What is population control and its relationship to sustainability

Sustainability and population growth as a global problem - Stichting de Club van Tien Miljoen

what is population control and its relationship to sustainability

If the earth must lose that great portion of its pleasantness which it owes to .. various sustainability theories and their general relation to population pol- icy. Sep 15, As part of its third annual SEPTEMBER SUSTAINABILITY MONTH, the Carnegie . The idea that population "control" can be imposed on people was The relationship between population and the environment is complex. Read more on Population Growth & Sustainable Development. the question: What will happen if the human population continues on its current growth path? To achieve a sustainable relationship between natural resources, development.

Women's rights are key. Fertility rates remain high where women's status is low.

SUSTAINABILITY FORUM: The Population and Sustainability Debate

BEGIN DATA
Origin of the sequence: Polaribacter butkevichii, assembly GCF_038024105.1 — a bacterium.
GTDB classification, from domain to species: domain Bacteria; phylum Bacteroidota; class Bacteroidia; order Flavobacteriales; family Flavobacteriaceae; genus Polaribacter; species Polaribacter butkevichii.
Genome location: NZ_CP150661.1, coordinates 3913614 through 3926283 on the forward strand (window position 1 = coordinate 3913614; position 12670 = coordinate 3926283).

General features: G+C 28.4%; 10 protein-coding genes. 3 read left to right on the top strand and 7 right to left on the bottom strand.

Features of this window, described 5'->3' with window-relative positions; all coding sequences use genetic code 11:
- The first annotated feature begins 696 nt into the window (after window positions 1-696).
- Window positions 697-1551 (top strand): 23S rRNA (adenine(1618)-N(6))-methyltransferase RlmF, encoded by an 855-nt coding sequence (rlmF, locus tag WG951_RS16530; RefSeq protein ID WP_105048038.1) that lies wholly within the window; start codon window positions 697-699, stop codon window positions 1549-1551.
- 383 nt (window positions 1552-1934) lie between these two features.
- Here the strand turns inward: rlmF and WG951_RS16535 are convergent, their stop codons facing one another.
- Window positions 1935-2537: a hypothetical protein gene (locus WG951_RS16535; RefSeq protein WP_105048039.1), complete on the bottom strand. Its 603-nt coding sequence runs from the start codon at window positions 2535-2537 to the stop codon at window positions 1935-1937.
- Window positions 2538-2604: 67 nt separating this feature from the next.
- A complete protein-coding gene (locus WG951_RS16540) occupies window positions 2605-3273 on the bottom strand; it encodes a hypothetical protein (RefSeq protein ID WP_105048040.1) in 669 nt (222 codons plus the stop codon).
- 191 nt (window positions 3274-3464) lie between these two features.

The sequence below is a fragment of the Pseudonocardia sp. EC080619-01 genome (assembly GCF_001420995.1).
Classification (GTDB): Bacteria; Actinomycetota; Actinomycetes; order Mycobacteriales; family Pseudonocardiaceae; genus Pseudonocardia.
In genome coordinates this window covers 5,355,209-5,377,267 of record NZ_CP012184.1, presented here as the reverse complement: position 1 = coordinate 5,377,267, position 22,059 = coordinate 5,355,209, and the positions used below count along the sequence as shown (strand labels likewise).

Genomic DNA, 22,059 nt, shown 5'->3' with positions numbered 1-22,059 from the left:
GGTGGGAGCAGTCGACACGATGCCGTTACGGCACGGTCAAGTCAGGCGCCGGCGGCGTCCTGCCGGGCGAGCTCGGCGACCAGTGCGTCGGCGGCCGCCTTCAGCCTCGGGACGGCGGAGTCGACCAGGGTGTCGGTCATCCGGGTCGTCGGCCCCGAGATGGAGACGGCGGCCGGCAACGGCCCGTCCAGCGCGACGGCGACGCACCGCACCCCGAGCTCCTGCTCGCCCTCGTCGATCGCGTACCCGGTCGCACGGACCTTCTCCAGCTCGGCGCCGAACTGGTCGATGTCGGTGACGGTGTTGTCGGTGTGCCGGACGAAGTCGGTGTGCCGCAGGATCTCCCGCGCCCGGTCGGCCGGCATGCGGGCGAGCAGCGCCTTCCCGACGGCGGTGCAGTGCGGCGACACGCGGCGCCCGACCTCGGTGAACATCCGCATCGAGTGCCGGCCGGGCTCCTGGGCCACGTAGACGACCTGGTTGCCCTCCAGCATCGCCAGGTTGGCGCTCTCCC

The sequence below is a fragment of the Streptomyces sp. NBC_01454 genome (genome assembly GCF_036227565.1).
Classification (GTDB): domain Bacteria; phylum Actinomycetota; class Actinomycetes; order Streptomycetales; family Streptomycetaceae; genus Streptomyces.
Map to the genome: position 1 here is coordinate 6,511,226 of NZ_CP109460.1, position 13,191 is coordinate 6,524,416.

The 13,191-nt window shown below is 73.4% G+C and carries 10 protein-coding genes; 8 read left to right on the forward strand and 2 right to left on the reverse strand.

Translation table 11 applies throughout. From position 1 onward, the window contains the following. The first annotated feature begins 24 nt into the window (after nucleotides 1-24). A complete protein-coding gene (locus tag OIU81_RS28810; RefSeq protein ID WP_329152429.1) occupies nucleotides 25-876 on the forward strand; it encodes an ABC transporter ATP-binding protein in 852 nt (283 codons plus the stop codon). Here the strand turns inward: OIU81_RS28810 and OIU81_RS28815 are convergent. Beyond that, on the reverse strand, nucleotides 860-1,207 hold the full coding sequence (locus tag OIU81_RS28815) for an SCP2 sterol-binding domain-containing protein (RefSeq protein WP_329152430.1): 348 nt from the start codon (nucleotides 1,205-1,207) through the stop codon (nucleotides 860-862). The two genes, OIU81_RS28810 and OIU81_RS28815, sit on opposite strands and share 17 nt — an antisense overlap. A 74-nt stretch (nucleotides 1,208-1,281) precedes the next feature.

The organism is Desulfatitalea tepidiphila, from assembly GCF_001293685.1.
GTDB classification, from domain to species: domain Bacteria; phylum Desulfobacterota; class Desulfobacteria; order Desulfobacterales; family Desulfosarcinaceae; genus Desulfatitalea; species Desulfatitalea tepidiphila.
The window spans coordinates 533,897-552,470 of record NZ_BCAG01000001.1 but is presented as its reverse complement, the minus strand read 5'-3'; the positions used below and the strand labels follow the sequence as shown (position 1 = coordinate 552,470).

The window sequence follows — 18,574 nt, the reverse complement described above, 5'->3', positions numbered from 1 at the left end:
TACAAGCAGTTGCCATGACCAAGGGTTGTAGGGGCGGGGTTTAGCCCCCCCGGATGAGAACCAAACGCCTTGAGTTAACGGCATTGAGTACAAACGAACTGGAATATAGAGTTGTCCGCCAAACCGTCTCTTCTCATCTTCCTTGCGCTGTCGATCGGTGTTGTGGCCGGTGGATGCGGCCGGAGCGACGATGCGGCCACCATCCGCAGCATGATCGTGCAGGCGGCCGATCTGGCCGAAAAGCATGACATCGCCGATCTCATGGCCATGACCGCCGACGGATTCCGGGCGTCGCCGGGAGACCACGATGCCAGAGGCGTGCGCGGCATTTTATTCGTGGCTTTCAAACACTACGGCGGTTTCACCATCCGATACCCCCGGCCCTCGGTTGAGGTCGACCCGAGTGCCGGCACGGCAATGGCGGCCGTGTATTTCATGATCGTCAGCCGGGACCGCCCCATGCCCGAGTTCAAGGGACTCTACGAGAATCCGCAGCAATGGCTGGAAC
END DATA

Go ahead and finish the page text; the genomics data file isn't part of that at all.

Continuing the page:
Less than one fifth of the world's countries will account for nearly all of the world's population growth this century. Not coincidentally, those countries—the least developed nations in sub-Saharan Africa, south Asia, and elsewhere—are also where girls are less likely to attend school, where child marriage is common, and where women lack basic rights. Nations can raise women's status by educating girls, by enforcing laws that prohibit child marriage, and by improving women's access to credit, land, jobs, and training.

Where women enjoy these fundamental rights, smaller and healthier families become the norm. At the same time, women need the means to make choices: Around the world, some million want to avoid pregnancy, but aren't using effective methods of contraception. And the potential benefits are huge: Improved access to family planning could prevent 53 million unintended pregnancies,maternal deaths, and 25 million abortions each year.